North and South can both benefit from Korean talks

By Jeremy Laurence, Reuters

SEOUL — Military officers from rivals North and South Korea meet at their heavily fortified border Tuesday for the first inter-Korean talks since tension peaked on the peninsula late last year. Why Has the North Pushed for Talks? The North has said it wants to let “bygones be bygones” and hopes for peace on the peninsula. Pyongyang says it is ready for unconditional talks, including about two deadly attacks last year.

Analysts say the real reasons are it is coming under pressure from China and its economy is in a state of ruin. It needs aid particularly as leader Kim Jong-Il seeks the support of the political elite and the military as he prepares to hand over the leadership reins to his youngest son.

The North has also called for Red Cross talks and inter-parliamentary talks, and has sent letters to civic groups requesting dialogue on humanitarian issues. Experts say this could be a ploy to create an ideological divide in the South. What Does South Korea Stand to Gain? Initially, the South cynically dismissed Pyongyang’s push for talks as propaganda geared to extract aid, but under pressure from regional powers has agreed to bilateral talks — on its terms. However, it is unlikely the two sides will resolve any of their numerous outstanding disputes.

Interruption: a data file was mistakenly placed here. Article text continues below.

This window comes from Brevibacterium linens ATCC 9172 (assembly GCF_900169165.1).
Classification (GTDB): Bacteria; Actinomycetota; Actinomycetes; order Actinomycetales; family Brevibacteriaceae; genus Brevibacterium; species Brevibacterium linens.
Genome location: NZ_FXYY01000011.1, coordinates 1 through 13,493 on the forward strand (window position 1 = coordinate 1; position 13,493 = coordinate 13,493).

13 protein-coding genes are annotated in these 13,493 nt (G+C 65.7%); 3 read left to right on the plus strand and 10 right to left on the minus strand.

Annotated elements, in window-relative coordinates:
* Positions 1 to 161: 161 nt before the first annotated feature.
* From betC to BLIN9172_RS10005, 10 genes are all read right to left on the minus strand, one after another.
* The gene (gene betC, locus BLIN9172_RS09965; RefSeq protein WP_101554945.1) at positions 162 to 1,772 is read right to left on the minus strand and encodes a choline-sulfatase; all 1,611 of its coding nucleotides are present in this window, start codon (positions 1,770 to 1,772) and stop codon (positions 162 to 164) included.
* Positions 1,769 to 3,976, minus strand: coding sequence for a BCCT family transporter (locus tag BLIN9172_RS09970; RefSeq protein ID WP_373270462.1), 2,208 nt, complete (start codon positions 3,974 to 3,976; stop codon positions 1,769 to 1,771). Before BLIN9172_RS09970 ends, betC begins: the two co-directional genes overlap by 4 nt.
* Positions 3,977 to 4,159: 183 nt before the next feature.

Seoul says it won’t fall for the North’s tactic of recent decades when it has made promises to change its ways only to renege on any deal upon the receipt of aid. The South has devised a new “grand bargain” strategy under which it will supply billions in aid and development only once the North completely dismantles its nuclear program.

Yet, Seoul benefits from talks if for no other reason than they relieve tensions. The wealthy South more than anything wants peace and stability on the peninsula. This in turn benefits its standing as a land of favorable business and investment opportunities. The South’s economy has grown at a meteoric pace over the past two decades, and is now Asia’s fourth biggest. Conflict and tensions spook markets and scare off investors. What Are the Main Issues the South Wants to Discuss? The preliminary military talks will address the sinking of the South’s Cheonan warship last March, in which the North denies involvement, and the North’s bombardment in November of the South Korean island of Yeonpyeong, which Pyongyang says was provoked by a military exercise. The colonel-level talks will set the agenda for more senior dialogue, possibly at the ministerial level.

The South ultimately wants the North to acknowledge and apologize for the attacks. Analysts doubt the North will change its position that it didn’t sink the Cheonan and that it was provoked into shelling Yeonpyeong by a South military drill.

Seoul also wants an assurance from the North that it will desist from further “provocations,” such as military attacks, and nuclear and missile tests. The South separately wants bilateral political talks with the North to ascertain its sincerity about its pledges to denuclearize. Pyongyang has yet to respond to this request.